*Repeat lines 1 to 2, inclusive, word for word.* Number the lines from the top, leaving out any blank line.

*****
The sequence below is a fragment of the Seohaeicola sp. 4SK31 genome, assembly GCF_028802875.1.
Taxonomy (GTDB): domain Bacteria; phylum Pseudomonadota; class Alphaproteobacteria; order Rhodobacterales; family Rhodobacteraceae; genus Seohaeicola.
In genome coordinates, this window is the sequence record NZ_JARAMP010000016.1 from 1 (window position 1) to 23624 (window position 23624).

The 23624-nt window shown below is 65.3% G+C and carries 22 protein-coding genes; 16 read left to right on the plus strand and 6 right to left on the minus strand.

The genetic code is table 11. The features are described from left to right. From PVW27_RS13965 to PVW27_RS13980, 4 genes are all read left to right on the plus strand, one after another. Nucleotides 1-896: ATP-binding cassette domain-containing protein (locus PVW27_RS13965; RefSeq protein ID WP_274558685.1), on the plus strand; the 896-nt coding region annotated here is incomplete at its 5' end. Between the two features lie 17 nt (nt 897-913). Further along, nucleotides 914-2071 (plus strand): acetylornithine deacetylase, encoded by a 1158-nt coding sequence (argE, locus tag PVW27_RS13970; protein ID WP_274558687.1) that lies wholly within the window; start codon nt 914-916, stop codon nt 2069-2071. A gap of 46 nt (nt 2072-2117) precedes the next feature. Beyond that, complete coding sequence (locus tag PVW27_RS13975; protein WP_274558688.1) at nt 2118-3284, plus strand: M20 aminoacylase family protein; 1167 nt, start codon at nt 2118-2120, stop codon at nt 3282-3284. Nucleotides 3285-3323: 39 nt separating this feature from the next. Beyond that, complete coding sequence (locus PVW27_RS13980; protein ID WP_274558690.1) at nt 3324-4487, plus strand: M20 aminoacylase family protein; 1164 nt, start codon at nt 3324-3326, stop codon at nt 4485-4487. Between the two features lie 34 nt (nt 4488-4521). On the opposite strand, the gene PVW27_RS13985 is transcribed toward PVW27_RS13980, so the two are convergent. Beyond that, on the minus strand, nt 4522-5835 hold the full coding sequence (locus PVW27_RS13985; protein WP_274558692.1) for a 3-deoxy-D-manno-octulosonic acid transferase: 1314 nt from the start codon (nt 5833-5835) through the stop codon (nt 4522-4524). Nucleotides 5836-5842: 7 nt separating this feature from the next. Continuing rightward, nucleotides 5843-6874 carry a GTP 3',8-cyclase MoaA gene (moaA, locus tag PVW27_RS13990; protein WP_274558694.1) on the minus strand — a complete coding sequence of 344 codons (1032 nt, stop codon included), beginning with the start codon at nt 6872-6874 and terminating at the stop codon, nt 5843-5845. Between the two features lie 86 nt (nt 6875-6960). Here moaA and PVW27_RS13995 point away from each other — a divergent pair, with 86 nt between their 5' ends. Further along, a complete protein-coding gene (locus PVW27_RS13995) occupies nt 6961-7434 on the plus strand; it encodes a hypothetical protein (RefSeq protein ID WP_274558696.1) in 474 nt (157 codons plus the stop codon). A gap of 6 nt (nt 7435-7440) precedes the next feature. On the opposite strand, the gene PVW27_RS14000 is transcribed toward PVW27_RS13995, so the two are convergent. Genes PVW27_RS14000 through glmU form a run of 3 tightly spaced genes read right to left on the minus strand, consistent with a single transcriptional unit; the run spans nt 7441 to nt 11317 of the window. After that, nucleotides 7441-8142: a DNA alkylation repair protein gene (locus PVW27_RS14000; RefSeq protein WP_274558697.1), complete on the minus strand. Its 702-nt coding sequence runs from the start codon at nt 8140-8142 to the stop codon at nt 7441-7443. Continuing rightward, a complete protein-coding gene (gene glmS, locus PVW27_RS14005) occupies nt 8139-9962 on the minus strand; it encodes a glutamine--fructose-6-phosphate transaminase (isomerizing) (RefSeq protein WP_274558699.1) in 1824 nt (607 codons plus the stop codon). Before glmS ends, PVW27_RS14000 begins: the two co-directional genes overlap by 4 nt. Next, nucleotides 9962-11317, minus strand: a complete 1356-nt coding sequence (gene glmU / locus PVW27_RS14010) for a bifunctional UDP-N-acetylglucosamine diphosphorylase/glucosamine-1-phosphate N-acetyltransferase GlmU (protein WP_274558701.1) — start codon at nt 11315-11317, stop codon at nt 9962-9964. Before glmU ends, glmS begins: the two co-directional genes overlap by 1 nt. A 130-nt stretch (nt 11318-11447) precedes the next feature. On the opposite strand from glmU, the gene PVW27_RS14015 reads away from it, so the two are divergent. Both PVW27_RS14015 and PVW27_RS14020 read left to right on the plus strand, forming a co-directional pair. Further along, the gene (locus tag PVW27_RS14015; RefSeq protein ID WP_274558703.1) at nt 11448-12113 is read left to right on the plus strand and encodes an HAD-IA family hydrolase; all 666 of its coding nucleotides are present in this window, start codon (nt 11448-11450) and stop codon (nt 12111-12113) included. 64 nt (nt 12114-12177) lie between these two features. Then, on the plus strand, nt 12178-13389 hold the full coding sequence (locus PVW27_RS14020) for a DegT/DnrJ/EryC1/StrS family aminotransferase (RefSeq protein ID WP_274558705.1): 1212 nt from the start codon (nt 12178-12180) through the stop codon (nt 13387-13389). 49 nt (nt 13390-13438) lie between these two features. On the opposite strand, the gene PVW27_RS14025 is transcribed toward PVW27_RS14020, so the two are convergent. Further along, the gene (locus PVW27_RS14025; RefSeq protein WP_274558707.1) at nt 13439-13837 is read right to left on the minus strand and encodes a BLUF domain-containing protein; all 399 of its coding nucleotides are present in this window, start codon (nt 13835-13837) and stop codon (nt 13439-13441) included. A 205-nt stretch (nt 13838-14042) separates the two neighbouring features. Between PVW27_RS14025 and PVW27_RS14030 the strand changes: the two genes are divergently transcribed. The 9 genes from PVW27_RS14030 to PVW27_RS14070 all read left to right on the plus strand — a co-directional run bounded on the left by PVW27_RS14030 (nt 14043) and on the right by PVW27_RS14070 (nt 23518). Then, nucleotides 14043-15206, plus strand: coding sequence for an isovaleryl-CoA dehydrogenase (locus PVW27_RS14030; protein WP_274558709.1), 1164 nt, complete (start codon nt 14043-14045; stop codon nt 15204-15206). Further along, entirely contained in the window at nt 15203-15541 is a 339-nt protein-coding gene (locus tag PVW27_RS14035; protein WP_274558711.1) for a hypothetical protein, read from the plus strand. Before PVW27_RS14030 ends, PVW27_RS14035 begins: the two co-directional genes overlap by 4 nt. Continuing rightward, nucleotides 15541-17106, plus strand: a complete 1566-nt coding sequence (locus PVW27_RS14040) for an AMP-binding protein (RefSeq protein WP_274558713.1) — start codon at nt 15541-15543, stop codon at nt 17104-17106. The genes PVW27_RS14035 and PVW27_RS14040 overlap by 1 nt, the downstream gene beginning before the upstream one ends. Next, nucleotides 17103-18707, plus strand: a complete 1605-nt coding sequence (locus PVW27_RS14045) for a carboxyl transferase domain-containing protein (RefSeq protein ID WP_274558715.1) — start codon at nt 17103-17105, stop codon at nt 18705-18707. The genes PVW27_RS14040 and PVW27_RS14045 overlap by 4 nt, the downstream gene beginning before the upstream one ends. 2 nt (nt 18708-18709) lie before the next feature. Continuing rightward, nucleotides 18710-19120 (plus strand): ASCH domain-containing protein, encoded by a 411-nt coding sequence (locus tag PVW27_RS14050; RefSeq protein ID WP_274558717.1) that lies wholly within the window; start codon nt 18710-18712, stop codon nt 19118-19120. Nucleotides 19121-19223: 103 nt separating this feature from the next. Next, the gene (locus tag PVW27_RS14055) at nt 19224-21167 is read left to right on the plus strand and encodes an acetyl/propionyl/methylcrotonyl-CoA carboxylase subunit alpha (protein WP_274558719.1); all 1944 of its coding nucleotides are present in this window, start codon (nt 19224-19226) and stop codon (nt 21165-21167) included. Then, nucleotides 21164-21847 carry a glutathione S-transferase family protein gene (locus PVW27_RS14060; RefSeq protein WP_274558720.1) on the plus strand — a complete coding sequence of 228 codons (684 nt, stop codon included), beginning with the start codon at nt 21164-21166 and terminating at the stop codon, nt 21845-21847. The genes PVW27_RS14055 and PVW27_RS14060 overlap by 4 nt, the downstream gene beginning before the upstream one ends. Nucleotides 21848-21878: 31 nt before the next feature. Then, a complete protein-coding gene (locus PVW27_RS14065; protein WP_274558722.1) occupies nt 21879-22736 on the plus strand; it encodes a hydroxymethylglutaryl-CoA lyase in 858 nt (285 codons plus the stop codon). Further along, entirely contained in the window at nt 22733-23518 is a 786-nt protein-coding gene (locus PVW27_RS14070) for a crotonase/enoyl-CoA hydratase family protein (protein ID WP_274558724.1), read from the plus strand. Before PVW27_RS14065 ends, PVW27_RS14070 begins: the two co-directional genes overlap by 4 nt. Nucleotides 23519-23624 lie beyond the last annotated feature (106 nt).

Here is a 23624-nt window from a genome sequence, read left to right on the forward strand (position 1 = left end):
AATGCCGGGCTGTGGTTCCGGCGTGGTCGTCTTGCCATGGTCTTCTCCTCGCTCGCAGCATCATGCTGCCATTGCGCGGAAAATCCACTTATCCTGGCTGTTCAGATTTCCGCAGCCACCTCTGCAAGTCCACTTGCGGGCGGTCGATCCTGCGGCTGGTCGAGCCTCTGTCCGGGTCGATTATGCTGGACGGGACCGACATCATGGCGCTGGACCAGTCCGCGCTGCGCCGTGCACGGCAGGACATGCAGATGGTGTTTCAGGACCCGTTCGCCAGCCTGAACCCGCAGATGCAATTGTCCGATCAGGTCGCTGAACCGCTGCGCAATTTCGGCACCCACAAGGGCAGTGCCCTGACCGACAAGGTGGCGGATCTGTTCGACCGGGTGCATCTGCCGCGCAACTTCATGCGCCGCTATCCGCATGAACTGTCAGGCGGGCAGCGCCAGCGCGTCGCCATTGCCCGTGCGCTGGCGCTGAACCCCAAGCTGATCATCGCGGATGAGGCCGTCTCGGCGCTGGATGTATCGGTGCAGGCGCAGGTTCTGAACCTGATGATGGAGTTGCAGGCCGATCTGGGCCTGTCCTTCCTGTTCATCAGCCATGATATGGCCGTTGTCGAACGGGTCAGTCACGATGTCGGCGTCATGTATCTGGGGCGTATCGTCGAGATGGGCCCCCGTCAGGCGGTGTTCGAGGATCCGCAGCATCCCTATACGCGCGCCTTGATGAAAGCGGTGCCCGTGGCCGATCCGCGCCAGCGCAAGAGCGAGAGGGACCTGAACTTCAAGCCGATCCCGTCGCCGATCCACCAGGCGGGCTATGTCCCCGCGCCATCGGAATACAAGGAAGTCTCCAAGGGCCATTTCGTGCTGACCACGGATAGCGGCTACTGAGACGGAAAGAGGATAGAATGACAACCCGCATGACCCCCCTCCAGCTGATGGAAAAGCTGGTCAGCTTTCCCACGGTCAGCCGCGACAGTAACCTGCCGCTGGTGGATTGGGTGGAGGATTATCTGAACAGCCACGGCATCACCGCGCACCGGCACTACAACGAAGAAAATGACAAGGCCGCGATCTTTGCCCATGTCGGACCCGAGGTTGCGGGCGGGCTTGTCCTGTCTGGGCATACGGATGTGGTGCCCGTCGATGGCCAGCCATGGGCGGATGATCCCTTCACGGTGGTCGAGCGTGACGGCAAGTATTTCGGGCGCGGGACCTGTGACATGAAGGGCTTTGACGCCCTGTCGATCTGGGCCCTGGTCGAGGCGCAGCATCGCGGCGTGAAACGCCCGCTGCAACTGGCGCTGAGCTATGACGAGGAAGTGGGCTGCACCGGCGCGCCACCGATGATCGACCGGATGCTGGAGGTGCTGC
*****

The sequence below is a fragment of the Seohaeicola sp. 4SK31 genome, assembly GCF_028802875.1.
Taxonomy (GTDB): domain Bacteria; phylum Pseudomonadota; class Alphaproteobacteria; order Rhodobacterales; family Rhodobacteraceae; genus Seohaeicola.